Scientists have discovered the “deepest earthquake ever”, which occurred 467 miles (751 kilometers) under the Earth’s surface, the first discovery at this depth, according to research published by the ” Science Alert ” website .
Scientists had not previously expected that there would be an earthquake at this depth, because of the intense pressures, which usually lead to “bending and deformation” in the rocks, rather than breaking them due to “sudden energy.”
The research, which contains information on the deepest earthquake, was first published last June in the journal Geophysical Research Letters , an aftershock of a 7.9-magnitude earthquake that shook the Bonin Islands archipelago, off mainland Japan, in 2015.
Researchers led by University of Arizona seismologist Eric Kayser discovered the deepest quake using Japan’s HiNet, a sophisticated network of earthquake-detecting stations.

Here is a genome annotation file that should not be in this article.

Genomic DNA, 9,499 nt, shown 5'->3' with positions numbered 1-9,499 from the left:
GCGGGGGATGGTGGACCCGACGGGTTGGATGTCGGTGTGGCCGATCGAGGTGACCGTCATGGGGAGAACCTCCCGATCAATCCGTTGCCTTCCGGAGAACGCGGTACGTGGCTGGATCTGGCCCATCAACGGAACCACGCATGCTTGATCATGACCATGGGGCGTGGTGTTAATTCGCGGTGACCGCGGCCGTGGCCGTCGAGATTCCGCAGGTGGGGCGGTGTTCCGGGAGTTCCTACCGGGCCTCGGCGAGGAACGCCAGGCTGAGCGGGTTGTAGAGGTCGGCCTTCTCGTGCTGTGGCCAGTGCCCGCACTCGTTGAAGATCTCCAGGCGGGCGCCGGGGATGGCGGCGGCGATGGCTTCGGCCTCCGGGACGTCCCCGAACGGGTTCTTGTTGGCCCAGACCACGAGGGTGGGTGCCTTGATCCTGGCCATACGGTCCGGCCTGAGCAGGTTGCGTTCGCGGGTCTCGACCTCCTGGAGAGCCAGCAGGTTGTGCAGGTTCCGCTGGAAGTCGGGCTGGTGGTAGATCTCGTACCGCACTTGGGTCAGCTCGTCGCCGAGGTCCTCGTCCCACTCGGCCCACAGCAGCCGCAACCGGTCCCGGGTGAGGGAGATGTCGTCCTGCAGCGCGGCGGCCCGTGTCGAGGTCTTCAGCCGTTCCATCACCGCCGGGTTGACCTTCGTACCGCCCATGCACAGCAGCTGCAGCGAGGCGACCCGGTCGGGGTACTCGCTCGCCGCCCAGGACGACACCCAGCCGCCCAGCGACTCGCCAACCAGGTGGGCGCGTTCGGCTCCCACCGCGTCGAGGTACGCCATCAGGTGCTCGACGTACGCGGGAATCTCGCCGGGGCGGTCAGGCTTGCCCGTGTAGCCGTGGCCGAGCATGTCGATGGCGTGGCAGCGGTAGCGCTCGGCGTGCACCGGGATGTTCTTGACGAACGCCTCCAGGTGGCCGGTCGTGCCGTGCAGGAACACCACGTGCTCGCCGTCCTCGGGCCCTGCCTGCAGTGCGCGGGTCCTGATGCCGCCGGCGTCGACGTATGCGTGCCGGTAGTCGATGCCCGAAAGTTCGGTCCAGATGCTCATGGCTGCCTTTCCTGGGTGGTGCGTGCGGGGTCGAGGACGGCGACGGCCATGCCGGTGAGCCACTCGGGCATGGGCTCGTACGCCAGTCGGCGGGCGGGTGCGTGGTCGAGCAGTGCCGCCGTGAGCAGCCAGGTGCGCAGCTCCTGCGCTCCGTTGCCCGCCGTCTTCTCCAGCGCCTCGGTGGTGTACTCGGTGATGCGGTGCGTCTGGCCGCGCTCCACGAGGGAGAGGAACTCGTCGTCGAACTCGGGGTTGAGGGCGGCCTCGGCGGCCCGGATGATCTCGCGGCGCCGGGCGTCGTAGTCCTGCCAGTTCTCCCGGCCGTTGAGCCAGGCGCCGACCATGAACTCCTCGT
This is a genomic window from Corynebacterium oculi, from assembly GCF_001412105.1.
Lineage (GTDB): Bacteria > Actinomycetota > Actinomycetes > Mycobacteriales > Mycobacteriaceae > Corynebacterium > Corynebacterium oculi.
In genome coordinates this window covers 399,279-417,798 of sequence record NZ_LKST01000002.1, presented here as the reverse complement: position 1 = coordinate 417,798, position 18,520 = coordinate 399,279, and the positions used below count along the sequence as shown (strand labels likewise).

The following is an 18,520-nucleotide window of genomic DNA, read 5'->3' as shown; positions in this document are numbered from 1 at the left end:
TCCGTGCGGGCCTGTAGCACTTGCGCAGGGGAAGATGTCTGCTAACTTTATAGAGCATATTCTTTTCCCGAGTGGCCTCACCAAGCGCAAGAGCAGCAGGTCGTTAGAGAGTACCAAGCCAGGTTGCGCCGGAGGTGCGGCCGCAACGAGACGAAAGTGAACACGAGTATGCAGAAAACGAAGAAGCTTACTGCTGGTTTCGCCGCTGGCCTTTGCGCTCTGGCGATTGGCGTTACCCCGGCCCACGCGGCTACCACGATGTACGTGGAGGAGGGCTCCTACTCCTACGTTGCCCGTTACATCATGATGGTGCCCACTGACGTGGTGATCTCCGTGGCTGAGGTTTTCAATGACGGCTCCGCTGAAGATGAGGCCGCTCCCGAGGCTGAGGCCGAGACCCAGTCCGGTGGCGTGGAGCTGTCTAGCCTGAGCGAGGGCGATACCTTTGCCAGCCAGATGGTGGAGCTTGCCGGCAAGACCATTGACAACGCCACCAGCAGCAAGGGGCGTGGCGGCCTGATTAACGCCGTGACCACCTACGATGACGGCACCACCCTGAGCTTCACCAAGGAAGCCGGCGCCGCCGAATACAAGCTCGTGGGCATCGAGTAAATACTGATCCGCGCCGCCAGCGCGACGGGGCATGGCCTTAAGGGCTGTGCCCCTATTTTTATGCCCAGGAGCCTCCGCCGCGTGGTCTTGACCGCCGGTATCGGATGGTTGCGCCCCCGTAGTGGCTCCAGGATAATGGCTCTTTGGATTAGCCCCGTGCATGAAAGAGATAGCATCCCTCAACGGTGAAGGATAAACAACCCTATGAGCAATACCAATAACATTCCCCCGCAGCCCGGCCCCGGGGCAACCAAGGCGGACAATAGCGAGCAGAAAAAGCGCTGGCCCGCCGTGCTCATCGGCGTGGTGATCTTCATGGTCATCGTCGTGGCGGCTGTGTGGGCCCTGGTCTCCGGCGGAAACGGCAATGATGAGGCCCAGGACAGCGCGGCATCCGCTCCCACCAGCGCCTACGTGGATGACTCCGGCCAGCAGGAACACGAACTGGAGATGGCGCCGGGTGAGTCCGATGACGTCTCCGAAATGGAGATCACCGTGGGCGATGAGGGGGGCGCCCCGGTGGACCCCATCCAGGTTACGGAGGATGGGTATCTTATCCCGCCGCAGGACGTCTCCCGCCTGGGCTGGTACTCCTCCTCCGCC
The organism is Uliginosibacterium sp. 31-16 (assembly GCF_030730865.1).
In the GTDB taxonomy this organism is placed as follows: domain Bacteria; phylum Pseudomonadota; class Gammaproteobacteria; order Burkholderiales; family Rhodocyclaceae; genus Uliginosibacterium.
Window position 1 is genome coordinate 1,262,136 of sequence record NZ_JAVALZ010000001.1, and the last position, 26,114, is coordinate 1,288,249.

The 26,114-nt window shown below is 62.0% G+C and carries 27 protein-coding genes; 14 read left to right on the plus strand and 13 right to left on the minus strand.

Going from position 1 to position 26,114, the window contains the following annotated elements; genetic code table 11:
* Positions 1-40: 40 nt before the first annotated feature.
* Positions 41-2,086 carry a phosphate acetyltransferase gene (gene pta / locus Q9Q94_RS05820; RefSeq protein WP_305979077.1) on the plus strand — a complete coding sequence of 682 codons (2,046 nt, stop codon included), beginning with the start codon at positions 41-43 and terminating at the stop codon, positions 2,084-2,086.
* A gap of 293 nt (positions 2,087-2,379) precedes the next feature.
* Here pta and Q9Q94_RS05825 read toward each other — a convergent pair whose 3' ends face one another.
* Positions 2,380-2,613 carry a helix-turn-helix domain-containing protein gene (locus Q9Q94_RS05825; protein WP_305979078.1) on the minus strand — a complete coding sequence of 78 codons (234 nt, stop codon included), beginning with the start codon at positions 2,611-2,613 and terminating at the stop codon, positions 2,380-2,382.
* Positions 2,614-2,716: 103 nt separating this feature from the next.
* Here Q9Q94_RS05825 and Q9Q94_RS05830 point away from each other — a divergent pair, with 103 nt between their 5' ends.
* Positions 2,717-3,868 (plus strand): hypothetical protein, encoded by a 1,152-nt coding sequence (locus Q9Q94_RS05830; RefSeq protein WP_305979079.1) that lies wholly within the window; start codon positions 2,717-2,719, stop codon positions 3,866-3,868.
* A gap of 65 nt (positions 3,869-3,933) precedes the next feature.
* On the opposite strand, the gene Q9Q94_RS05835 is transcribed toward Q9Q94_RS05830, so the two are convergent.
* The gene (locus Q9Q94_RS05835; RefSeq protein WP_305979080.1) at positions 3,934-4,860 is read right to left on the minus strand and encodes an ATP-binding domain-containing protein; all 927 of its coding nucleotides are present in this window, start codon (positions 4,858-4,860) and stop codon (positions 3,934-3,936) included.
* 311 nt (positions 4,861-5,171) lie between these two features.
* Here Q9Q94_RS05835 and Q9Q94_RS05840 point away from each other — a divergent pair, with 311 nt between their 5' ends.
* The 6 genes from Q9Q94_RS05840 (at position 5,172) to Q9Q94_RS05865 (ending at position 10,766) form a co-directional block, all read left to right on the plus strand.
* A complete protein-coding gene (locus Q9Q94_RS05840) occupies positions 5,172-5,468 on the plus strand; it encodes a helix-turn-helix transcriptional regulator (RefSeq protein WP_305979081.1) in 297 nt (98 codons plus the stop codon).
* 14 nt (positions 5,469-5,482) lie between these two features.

This Japanese network is the “most powerful earthquake detection system” currently in use, said John Vidal, a seismologist at the University of Southern California, who was not involved in the research.
He pointed out that “the depth of the earthquake still needs to be confirmed by other researchers, but the result appears to be reliable.” He stressed that the researchers “did a good job, and they are probably right”, referring to the depth of the earthquake (751 km).
This earthquake is considered special, because earthquakes are usually shallow, are felt, and occur at a depth of no more than 100 km, according to Sens Alert.
Whatever the cause of this deep earthquake, it is not likely to be repeated often, said Heidi Houston, a geophysicist at the University of Southern California, who was not involved in the research.